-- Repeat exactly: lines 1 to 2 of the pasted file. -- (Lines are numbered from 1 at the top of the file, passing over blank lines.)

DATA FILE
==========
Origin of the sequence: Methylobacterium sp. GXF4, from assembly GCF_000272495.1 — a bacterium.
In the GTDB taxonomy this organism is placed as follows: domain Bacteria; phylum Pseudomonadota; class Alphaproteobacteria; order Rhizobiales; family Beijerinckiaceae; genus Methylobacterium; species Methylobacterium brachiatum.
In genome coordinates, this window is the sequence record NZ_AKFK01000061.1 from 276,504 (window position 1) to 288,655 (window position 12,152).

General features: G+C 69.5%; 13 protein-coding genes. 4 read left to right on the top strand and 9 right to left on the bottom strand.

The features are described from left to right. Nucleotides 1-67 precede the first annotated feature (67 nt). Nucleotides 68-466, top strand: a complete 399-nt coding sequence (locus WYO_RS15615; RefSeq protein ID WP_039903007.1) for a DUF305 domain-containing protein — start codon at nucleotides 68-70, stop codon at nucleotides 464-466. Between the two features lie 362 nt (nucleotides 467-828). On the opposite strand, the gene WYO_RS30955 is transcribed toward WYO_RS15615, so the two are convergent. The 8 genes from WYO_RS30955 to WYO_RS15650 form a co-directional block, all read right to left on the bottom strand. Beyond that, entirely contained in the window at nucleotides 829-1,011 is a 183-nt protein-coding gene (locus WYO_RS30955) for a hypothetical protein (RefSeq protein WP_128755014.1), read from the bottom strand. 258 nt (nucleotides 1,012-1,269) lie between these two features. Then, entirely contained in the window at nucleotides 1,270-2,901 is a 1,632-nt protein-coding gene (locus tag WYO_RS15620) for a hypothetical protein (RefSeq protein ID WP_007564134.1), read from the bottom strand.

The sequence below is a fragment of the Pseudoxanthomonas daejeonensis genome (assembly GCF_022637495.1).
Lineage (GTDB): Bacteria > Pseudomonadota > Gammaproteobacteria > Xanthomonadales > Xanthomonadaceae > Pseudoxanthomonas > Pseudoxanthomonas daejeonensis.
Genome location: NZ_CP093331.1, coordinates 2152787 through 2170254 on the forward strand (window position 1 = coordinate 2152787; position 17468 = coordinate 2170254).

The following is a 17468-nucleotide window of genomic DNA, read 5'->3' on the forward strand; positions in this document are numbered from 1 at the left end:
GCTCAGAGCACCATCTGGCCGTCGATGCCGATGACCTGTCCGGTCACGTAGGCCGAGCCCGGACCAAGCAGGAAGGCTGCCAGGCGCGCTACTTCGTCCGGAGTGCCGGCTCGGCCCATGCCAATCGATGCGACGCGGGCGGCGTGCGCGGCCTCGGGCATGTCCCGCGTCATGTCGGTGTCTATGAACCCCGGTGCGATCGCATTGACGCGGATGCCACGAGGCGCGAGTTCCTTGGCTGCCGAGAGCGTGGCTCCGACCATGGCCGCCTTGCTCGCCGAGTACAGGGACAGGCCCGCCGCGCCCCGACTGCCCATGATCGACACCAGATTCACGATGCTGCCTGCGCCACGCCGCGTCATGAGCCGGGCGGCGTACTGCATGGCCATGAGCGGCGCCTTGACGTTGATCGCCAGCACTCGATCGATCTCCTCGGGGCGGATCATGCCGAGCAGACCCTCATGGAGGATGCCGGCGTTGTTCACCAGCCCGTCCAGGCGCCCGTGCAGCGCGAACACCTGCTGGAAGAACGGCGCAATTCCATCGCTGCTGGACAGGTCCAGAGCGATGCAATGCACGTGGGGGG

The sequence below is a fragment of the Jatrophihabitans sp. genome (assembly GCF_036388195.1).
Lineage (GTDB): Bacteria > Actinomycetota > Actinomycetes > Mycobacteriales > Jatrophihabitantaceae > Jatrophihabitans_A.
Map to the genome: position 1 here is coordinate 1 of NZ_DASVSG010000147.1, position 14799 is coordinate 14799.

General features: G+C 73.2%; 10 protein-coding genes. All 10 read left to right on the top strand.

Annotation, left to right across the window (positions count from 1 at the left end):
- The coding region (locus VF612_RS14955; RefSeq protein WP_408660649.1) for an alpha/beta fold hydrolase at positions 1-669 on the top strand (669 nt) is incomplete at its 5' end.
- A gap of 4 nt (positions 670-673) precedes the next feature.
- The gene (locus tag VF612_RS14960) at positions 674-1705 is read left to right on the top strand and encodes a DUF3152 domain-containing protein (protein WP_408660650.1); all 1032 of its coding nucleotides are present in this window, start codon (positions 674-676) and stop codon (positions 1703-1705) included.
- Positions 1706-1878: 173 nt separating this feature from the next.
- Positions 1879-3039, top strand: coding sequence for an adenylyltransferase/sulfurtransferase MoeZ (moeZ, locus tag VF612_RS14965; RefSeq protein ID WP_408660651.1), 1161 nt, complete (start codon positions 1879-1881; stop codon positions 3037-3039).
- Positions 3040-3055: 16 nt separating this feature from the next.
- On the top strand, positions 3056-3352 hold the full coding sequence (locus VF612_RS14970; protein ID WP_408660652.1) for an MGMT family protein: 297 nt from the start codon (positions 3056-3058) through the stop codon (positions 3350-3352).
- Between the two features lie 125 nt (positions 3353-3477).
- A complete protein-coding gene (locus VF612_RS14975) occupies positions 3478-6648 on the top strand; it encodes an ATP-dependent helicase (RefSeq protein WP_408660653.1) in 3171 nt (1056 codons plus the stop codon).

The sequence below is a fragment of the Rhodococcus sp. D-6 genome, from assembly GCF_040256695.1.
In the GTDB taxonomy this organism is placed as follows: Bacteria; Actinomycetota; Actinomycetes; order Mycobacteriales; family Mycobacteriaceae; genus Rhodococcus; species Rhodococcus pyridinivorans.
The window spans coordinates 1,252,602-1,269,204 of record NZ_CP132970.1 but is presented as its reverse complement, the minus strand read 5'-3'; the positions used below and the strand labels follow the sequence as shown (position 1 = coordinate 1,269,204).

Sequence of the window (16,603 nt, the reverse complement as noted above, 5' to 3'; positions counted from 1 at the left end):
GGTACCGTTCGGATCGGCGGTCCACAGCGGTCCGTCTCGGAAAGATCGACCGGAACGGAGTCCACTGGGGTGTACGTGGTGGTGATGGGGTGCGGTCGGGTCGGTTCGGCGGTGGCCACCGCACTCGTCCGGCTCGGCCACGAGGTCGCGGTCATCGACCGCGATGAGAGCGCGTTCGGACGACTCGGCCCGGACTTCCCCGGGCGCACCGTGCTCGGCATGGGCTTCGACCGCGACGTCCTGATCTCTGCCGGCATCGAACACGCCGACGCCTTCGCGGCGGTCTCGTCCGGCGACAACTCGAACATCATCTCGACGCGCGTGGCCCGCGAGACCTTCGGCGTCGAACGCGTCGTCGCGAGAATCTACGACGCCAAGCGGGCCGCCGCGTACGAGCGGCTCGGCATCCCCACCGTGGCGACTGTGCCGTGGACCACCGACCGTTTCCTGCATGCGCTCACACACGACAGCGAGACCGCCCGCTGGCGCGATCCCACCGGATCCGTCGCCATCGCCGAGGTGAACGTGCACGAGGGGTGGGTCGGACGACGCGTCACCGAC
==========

Origin of the sequence: Methylobacterium sp. GXF4, from assembly GCF_000272495.1 — a bacterium.
In the GTDB taxonomy this organism is placed as follows: domain Bacteria; phylum Pseudomonadota; class Alphaproteobacteria; order Rhizobiales; family Beijerinckiaceae; genus Methylobacterium; species Methylobacterium brachiatum.